The Miracle Of Freedom’s Rare Appearance
Why we cannot take freedom for granted
The Miracle Of Freedom’s Rare Appearance
My wife returned from our local second-hand bookshop with a little book titled In Praise of Freedom. It was published in 1949 – 4 years after the end of World War 2 and the totalitarian darkness that cast its shadow over the 1930s and 1940s, which must have motivated the publication of this book.
This short publication aimed to acquaint readers with what a carefully selected group of freedom-loving historical figures said about liberty. It is a lovely anthology of excerpts praising liberty. It is full of inspiring poems, short statements, and quotes, such as this couplet from Milton:
‘his is true liberty, when freeborn men,
Having to advise the public, may speak free’.
I really enjoyed reading the reflections of figures like Pericles, Tacitus, Spinoza, and T.S. Eliot. However, what caught my attention were not the quotes from these authoritative historical figures offering their views on liberty, but the inscription handwritten in ink on the front page. It states,
‘No man can be free until he has first freed himself – that includes you!!!’
It is signed A. G. Xmas 49.
When I read the words ‘that includes you’, I could not help but feel that this was also a pointed remark directed at myself.
As always, the ideal of living freely excites my imagination. As a young child, I lived through the Hungarian Revolution of 1956, when – until it was crushed – the spirit of freedom reigned supreme. As the Soviet tanks rolled into Budapest to occupy its streets, my father knew that, at least for now, we would lose our freedom to a powerful superpower. Nevertheless, he assured me that ‘our turn would come’. Since that moment, I learned that though our turn did come, the preservation of freedom requires constant vigilance.
In her essay ‘What is Freedom’, published in 1960, the political philosopher Hannah Arendt wrote of the ‘miracle of freedom’s rare appearance’[ii]. Arendt’s reference to freedom as a miracle that rarely appears serves as a warning that we should not take our liberty for granted. In 1960, the principal threat to freedom appeared to be the totalitarian impulses unleashed during the interwar era in Germany and the Soviet Union. In the 21st century, freedom is far more banal. Powerful forces from within western culture continually challenge it. Though the attacks on freedom are rarely explicit, it is frequently dismissed as not a big deal. In the current era, the value of freedom is trumped by other concerns. For example, in the Anglo-American world, the right to free speech is frequently restricted on the ground of protecting people from offence.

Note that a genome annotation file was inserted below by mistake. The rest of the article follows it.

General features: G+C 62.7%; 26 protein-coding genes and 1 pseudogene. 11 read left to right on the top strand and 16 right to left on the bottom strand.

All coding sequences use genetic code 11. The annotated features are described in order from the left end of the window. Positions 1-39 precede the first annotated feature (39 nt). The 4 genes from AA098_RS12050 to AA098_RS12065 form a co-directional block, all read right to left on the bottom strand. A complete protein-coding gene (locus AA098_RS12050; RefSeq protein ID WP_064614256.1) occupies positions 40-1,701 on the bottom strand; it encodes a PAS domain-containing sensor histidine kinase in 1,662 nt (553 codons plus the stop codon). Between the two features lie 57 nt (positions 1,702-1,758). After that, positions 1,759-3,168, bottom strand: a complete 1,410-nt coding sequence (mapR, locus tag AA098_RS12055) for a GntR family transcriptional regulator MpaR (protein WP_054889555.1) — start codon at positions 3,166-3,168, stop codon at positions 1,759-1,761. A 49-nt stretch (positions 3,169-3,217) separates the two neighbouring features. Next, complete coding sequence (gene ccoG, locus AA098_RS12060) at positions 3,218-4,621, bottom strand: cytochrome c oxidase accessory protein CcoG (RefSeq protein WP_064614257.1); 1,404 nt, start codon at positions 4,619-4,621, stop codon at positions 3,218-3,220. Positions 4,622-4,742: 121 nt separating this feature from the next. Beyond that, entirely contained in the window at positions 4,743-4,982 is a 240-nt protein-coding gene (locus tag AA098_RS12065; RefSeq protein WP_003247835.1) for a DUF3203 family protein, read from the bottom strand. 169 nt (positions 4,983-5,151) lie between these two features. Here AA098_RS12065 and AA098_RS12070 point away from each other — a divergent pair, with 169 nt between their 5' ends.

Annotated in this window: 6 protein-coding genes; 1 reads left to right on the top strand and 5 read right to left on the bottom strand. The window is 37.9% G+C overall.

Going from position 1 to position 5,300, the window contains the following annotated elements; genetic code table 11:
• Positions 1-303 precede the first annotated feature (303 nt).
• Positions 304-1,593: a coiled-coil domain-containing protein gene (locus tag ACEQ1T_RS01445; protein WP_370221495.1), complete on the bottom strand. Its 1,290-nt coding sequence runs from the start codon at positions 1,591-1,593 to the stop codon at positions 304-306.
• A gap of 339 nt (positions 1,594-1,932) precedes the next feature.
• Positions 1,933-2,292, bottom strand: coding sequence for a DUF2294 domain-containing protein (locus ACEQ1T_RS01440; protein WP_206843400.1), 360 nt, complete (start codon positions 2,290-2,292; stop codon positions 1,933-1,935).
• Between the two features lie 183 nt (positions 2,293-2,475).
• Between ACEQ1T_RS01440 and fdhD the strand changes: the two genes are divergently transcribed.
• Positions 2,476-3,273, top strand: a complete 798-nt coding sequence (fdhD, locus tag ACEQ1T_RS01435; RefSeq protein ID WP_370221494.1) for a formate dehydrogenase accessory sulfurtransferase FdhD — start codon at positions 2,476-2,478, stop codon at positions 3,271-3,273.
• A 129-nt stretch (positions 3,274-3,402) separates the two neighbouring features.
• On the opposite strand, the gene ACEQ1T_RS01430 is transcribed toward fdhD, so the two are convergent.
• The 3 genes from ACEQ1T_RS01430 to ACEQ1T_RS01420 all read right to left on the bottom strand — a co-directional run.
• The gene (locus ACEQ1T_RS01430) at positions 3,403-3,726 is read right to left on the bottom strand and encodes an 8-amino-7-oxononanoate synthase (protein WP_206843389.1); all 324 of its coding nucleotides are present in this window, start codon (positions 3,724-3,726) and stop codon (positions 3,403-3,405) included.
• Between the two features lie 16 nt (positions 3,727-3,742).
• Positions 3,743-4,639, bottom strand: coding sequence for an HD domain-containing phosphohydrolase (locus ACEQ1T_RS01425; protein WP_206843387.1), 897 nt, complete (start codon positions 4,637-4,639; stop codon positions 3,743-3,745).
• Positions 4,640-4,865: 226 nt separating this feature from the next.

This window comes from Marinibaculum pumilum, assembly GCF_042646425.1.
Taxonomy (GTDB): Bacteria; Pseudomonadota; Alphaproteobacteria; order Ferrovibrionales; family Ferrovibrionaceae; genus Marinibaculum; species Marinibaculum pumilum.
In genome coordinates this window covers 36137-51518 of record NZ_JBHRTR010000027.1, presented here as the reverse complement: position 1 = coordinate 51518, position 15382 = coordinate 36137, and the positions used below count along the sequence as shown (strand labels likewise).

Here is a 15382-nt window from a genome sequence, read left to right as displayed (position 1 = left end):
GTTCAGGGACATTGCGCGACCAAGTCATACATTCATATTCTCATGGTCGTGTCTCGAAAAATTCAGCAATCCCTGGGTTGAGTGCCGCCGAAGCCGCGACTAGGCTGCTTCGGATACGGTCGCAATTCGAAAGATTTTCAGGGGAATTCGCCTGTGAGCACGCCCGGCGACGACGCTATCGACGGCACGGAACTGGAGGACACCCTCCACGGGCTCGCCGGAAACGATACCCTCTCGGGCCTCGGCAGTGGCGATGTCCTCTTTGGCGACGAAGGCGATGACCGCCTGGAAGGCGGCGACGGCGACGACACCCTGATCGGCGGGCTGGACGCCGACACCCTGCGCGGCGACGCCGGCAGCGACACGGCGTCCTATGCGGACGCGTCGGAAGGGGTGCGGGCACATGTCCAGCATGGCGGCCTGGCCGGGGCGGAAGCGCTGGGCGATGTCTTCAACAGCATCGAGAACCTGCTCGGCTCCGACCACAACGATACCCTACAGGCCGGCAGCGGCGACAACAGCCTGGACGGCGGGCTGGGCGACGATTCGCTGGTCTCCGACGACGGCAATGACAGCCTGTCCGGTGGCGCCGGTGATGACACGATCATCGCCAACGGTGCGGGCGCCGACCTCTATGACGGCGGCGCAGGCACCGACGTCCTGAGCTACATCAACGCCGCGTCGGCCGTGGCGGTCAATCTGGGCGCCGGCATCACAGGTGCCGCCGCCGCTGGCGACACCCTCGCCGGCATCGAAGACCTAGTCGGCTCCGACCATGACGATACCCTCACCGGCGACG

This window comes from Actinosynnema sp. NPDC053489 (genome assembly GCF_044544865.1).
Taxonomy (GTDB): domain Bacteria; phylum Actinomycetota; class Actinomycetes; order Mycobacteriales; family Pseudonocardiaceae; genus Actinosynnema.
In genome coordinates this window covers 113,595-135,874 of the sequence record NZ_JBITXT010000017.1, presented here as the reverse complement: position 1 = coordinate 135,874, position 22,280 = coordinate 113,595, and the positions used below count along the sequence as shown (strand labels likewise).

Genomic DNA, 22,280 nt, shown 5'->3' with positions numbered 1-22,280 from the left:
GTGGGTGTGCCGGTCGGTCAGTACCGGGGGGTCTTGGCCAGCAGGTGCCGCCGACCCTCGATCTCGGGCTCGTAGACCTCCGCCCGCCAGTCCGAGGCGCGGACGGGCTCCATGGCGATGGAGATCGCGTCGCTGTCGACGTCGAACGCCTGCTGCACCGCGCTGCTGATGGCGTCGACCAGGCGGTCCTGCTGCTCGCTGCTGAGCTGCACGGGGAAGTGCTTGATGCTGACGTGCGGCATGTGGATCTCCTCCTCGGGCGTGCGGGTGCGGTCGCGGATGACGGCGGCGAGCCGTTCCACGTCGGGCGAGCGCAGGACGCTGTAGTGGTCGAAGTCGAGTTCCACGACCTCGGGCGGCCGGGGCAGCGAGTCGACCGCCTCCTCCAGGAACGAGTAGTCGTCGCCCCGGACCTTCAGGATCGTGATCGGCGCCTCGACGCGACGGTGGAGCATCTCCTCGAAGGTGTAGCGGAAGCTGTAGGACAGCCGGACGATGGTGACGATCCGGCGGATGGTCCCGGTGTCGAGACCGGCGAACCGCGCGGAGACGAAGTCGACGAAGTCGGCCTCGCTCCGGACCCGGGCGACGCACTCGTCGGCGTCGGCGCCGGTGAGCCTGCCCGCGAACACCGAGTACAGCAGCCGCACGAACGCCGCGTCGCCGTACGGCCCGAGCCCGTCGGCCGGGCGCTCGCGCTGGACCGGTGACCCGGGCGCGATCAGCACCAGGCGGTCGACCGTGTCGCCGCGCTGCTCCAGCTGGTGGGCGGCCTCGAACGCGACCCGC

The widespread acceptance of the astonishing loss of freedom during the Covid pandemic lockdown highlights a reality where in the name of public health, Governments had no problem forcing people to give up their freedoms. Evidently, the advice regarding the need to ‘free yourself’ did not seem relevant for people who were ready to exchange their status as free citizens for that of potential patients.
The cultural devaluation of freedom in the contemporary world is most strikingly expressed in the way that the term liberty has become emptied of meaning. Frequently liberty is even dismissed as an archaic term used by simple people who are nostalgic for a bygone past. Alternatively, liberty is caricatured as a rhetorical device associated with the ideology of the far right. ‘Michigan coronavirus protesters shout "liberty!" — as right-wing anti-lockdown rhetoric weaponizes freedom’, argues one commentator. An article in The New York Times, titled, ‘How Conservatives Weaponized The First Amendment’, conveys a similar message[.
That the First Amendment – which protects free speech – is portrayed as weaponised and, therefore, can be a threat frequently suggests that, at least for some, freedom itself has acquired dangerous and negative connotations. Indeed, some go so far as to declare that Free Speech is Hate Speech. According to one account, Hate Speech is ‘The Dark Twin of Free Speech’. Often, the supposed unregulated freedom of expression is diagnosed as a threat to society. ‘Want Unfettered Speech? Get Far-Right Attacks Like The Buffalo Shooting’ warns a commentator in The Independent[. From this perspective, the real threat is too much free speech rather than too little. The censor emerges as a force for good protecting society from a world where people feel free to say what is on their minds.
When, as today, freedom so often comes with an alarmist health warning – you know that society is in big trouble.
Instead of celebrating freedom as the medium through which the human spirit can express itself and develop its capacities, it is frequently regarded as a potential threat. All too often, freedom is accused of representing a menace to individuals, groups, or society. Take the example of the beheading of the French teacher, Samuel Paty, by an Islamist murderer, who objected to this educator showing pictures of the Prophet Muhammad in his classroom. Sadly, far too many commentators appeared more interested in questioning the freedom of this teacher to express his view on these pictures than in condemning the barbaric act of his beheading. Roshan M Salih, Editor of the British Muslim news site 5Pillar, tweeted: